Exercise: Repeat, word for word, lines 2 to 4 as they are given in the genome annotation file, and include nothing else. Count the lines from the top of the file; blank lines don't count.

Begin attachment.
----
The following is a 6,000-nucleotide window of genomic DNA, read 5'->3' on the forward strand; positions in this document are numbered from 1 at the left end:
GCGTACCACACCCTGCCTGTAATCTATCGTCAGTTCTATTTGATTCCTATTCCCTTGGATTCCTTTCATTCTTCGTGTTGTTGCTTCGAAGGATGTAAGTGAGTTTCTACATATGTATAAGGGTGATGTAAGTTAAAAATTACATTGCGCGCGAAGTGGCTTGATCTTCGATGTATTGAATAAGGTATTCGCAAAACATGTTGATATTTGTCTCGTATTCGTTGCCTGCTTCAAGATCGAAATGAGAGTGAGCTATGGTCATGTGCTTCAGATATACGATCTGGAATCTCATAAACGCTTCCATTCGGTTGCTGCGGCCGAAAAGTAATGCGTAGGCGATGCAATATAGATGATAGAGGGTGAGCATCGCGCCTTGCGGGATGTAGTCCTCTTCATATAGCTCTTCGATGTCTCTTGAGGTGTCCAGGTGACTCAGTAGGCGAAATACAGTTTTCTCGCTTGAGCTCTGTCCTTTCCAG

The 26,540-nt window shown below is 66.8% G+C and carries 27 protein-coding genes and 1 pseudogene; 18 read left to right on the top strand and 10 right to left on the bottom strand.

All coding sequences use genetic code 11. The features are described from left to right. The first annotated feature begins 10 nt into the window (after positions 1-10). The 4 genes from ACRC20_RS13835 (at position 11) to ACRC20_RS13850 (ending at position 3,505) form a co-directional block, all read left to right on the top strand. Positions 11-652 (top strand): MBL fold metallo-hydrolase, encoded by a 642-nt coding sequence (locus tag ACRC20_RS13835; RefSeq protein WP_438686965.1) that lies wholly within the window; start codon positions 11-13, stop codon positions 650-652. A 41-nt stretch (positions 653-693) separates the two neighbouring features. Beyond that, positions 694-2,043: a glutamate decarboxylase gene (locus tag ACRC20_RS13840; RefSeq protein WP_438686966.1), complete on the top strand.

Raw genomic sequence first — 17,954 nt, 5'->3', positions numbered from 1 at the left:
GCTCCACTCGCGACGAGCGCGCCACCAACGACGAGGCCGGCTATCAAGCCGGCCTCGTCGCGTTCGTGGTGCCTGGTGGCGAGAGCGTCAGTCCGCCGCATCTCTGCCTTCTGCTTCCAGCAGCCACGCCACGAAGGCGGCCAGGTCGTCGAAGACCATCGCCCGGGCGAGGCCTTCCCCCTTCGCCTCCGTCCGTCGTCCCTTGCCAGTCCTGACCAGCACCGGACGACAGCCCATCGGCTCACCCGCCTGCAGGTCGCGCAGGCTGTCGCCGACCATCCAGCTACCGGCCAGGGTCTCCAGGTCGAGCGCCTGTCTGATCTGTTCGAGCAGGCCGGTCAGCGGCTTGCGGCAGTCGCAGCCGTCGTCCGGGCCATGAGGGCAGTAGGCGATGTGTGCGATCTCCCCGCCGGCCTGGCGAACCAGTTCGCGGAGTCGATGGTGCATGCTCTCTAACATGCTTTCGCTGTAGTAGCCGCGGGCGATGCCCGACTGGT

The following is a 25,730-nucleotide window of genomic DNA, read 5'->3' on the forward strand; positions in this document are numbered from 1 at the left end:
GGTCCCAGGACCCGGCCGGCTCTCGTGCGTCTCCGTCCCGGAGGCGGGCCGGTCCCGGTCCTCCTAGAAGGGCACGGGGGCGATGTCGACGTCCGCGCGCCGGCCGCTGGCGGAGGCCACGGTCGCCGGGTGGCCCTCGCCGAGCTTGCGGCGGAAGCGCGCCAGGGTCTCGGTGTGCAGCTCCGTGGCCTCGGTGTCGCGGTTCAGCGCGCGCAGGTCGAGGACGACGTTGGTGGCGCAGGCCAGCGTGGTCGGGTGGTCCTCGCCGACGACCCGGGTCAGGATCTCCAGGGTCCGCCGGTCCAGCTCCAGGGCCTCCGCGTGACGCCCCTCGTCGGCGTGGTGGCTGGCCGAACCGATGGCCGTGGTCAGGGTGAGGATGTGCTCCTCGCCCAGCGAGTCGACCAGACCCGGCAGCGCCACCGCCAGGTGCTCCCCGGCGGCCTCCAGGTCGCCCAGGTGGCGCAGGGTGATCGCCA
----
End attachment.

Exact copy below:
GCGTACCACACCCTGCCTGTAATCTATCGTCAGTTCTATTTGATTCCTATTCCCTTGGATTCCTTTCATTCTTCGTGTTGTTGCTTCGAAGGATGTAAGTGAGTTTCTACATATGTATAAGGGTGATGTAAGTTAAAAATTACATTGCGCGCGAAGTGGCTTGATCTTCGATGTATTGAATAAGGTATTCGCAAAACATGTTGATATTTGTCTCGTATTCGTTGCCTGCTTCAAGATCGAAATGAGAGTGAGCTATGGTCATGTGCTTCAGATATACGATCTGGAATCTCATAAACGCTTCCATTCGGTTGCTGCGGCCGAAAAGTAATGCGTAGGCGATGCAATATAGATGATAGAGGGTGAGCATCGCGCCTTGCGGGATGTAGTCCTCTTCATATAGCTCTTCGATGTCTCTTGAGGTGTCCAGGTGACTCAGTAGGCGAAATACAGTTTTCTCGCTTGAGCTCTGTCCTTTCCAG

The 26,540-nt window shown below is 66.8% G+C and carries 27 protein-coding genes and 1 pseudogene; 18 read left to right on the top strand and 10 right to left on the bottom strand.

All coding sequences use genetic code 11. The features are described from left to right. The first annotated feature begins 10 nt into the window (after positions 1-10). The 4 genes from ACRC20_RS13835 (at position 11) to ACRC20_RS13850 (ending at position 3,505) form a co-directional block, all read left to right on the top strand. Positions 11-652 (top strand): MBL fold metallo-hydrolase, encoded by a 642-nt coding sequence (locus tag ACRC20_RS13835; RefSeq protein WP_438686965.1) that lies wholly within the window; start codon positions 11-13, stop codon positions 650-652. A 41-nt stretch (positions 653-693) separates the two neighbouring features. Beyond that, positions 694-2,043: a glutamate decarboxylase gene (locus tag ACRC20_RS13840; RefSeq protein WP_438686966.1), complete on the top strand.